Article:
A date with Sarah-Kate; Kate’s home truths

Tears flow as Sarah-Kate farewells her loyal pal

Woman’s Day (NZ) - - This Week -

Eleven years ago, I picked up our new Kerry blue ter­rier from Auck­land Air­port and drove the lit­tle ball of black fluff to our re­cently built house on the west coast.

The only fenced part of the prop­erty in those days was around the swim­ming pool, so I put the puppy, Ted, on the pa­tio while I un­packed the car. But be­fore I’d even turned my back, he scooted across the tiles and flew over the sur­face of the wa­ter – briefly – be­fore sink­ing like a stone to the bot­tom.

It was an awk­ward mo­ment. I had on a pair of patent-leather an­kle boots, which I’d had for some time and of which I was very fond. The puppy, I’d only just met. But of course I jumped in fully clothed and res­cued the lit­tle mutt.

The shoes sur­vived, as did Ted, but nei­ther of them ever went near wa­ter again. And the dog went on to show a sort of dotty de­vo­tion partly in­spired, no doubt, by my heroic ef­forts that day and partly be­cause that’s what dogs gen­er­ally do.

In fact, I re­mem­ber read­ing an ad­vice man­ual (spot the child­less per­son) be­fore he ar­rived in our lives that said, “All your dog wants is for you to love him.”

That I knew I could do. And I did. Even when I had to carry him around Lake Hayes af­ter he got gi­ant prick­les stuck in his armpits.

Even when he fell off the side of the moun­tain while choos­ing the ex­act wrong place to take a leak.

Even when he yet again failed to re­sist the temp­ta­tion of a pass­ing pair of floaty trousers.

Or picked on a Dober­man five times his size.

Or for­got how our glass doors worked. From his per­spec­tive, some­times you could go through them easy as pie, but some­times it re­ally hurt your face.

I con­fess I’ve spent a lot of the past 11 years apol­o­gis­ing for his mis­deeds.

On one oc­ca­sion, I stupidly took him with me while I in­ter­viewed the own­ers of a lovely ru­ral prop­erty. Mid­way through my ques­tion­ing, Ted ap­proached with one of their duck’s necks in his mouth. But the duck was still very much alive. In fact, it was wad­dling be­tween Ted’s front legs and I could tell from the look in his eyes that he didn’t quite know what to do next. The duck, I think, felt pretty much the same.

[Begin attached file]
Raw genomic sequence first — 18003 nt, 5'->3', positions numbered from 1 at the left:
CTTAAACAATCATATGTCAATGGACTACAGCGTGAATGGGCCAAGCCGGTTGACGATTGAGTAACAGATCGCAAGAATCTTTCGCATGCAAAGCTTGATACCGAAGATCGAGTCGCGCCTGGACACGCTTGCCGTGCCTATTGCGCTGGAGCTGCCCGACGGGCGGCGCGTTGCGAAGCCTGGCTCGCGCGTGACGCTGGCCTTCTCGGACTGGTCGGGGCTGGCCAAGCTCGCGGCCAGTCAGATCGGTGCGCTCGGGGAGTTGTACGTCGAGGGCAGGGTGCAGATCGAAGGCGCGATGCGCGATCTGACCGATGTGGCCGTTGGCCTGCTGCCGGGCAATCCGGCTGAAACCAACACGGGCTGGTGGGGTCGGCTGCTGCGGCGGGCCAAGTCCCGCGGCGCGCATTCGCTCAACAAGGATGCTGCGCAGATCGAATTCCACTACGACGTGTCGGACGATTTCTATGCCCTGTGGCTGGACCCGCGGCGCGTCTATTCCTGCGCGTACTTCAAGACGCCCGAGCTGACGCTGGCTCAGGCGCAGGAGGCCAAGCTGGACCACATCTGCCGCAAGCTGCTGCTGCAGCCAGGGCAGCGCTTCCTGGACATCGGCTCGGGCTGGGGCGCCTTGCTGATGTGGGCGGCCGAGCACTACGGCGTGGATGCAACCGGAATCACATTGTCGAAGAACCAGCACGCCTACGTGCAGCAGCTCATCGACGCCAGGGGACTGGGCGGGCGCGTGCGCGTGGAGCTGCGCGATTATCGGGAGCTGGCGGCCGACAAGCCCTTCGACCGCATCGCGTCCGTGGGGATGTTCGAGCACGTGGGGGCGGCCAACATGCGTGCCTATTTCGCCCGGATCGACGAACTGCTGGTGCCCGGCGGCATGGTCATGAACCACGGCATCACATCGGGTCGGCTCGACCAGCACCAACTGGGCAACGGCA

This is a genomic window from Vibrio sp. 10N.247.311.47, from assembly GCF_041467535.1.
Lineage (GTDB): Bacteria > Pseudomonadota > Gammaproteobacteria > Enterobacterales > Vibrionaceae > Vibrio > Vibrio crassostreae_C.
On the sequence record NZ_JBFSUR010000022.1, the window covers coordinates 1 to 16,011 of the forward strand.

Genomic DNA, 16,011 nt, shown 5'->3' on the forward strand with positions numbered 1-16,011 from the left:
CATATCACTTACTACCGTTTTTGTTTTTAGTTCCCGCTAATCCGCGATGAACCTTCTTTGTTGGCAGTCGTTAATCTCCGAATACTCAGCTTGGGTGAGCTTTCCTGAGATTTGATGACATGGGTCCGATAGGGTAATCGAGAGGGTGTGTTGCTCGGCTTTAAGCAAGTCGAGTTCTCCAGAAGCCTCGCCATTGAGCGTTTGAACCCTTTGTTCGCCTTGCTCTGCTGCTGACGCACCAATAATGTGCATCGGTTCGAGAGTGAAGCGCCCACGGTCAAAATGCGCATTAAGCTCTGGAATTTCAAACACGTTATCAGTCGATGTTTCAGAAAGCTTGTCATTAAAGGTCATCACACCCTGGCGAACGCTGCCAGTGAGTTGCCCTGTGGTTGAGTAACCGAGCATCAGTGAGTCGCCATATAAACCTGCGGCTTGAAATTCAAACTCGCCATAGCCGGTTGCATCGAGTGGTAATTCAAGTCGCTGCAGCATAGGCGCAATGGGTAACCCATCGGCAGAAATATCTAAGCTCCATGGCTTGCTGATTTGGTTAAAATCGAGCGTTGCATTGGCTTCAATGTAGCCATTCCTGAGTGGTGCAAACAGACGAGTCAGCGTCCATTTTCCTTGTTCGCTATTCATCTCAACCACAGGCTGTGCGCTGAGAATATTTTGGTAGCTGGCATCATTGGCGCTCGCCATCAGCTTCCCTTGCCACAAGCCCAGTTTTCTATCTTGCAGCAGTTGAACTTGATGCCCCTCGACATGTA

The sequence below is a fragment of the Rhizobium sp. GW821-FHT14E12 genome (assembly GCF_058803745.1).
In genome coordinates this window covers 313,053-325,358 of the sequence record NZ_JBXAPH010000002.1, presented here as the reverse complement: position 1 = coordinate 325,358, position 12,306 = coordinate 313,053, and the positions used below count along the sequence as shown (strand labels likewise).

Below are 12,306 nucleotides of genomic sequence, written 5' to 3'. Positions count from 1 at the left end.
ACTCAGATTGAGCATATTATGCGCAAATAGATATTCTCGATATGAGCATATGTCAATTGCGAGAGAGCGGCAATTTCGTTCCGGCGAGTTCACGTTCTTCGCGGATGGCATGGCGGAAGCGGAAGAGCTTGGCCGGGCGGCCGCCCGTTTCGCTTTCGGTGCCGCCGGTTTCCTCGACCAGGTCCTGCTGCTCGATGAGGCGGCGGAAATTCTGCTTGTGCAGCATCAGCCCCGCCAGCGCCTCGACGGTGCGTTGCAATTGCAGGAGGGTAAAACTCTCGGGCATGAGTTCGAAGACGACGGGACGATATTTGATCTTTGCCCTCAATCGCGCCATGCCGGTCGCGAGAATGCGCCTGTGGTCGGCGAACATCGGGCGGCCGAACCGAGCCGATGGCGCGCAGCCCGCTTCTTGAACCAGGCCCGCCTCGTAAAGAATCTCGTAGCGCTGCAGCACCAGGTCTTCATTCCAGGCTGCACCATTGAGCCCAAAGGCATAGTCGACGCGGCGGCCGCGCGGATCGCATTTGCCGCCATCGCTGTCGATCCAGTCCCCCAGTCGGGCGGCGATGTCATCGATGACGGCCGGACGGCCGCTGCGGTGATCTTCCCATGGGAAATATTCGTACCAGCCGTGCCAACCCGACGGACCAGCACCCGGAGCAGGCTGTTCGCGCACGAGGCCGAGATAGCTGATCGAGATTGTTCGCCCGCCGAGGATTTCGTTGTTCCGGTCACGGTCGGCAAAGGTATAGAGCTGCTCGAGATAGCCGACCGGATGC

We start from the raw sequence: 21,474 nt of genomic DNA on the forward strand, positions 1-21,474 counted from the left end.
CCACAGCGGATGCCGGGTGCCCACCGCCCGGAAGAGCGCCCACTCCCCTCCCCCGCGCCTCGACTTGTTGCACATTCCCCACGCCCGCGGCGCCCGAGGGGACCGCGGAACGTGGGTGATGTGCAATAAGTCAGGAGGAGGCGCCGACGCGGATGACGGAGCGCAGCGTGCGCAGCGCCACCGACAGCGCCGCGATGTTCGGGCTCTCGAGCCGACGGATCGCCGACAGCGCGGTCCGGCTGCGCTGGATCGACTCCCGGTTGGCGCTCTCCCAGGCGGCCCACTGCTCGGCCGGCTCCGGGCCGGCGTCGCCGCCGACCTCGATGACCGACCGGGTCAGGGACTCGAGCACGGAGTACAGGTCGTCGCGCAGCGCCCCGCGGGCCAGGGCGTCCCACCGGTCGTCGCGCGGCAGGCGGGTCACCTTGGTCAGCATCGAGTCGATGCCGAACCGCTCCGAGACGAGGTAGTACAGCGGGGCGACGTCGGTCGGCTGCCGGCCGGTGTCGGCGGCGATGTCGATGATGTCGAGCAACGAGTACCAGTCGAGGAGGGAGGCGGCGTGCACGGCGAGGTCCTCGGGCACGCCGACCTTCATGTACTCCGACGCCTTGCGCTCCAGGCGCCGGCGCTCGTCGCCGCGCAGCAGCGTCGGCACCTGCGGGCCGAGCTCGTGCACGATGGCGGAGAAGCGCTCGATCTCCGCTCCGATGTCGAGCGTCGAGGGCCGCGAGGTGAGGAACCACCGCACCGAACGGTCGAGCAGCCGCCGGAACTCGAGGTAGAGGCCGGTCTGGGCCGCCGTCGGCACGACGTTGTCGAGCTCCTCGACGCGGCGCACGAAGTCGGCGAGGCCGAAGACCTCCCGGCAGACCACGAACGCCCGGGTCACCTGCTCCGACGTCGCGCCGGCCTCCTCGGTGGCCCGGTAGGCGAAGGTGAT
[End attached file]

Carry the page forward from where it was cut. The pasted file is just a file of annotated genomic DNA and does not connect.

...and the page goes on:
One “drop it” and the duck ran off, and so did Ted, in the op­po­site di­rec­tion. Oops.

No­body tells you when you get a dog how much hu­mour they’ll pro­vide. How much com­pan­ion­ship. How much sim­ple joy.

But my lit­tle buddy Ted lost in­ter­est in food a cou­ple of months ago just as we started ren­o­vat­ing that house he first came to. He’d never been much of an eater, so I didn’t think too much of it. In fact, I blamed the builders. Then I blamed the fact we had to move out of home as the work dragged on. Then I blamed a dread­ful di­ag­no­sis, which took my much-loved four-legged friend’s ap­petite for­ever.

And af­ter one aw­ful night spent ly­ing next to him on the floor in front of the fire as he tried to get com­fort­able, Ted looked at me and I knew he’d done his dash.

Oh, the pain. But I wanted his to be over.

Later that day, my bro­ken­hearted Gin­ger gen­tly picked Ted up, bed and all, and we made one ter­ri­ble last trip to the vet. Ted didn’t even raise his head – he was so ready – and to our great pride, he made the most grace­ful of ex­its.

But we were not ready. We were not grace­ful. We howled. We’re howl­ing still.

And it’s not like we’re even crazy dog peo­ple. He wasn’t al­lowed on the fur­ni­ture and he didn’t have out­fits or fly first class to France or any­thing. Although he has been to Aus­tralia three times, but that was for work (ours, not his) and he flew cargo.

But he was a big part of our very small fam­ily unit for 11 years – the star of many a col­umn – and the hole he has left feels im­pos­si­ble to fill. I mean, he was just a dog.

But since his de­par­ture, I can’t be­lieve the num­ber of peo­ple who’ve shared sim­i­lar ex­pe­ri­ences of farewelling their furry friends and the aw­ful grief they’ve suf­fered.

In a strange way, it fills me with awe that hu­mans will risk lov­ing any­thing that much when they know they’re likely to lose it. What brave things we are! What risk-tak­ers! What com­plete and ut­ter soft­ies to go gaga for slightly un­hinged ca­nines who keep all their toys neatly in a pile for years, then one day bury the lot of them, never to re­mem­ber where.

But if Ted’s too short, mostly sweet ex­is­tence has taught me any­thing, it’s that the risk is worth it. It re­ally is bet­ter to have loved and lost than never to have loved at all. We all need sim­ple joy.

So Ted, wher­ever you are, may the chick­ens be roasted (for your sake) and the cats fast-mov­ing (for theirs). And thank you.

In his happy place on the beach – and look at Ted in full flight (left)! Be free, lit­tle buddy.

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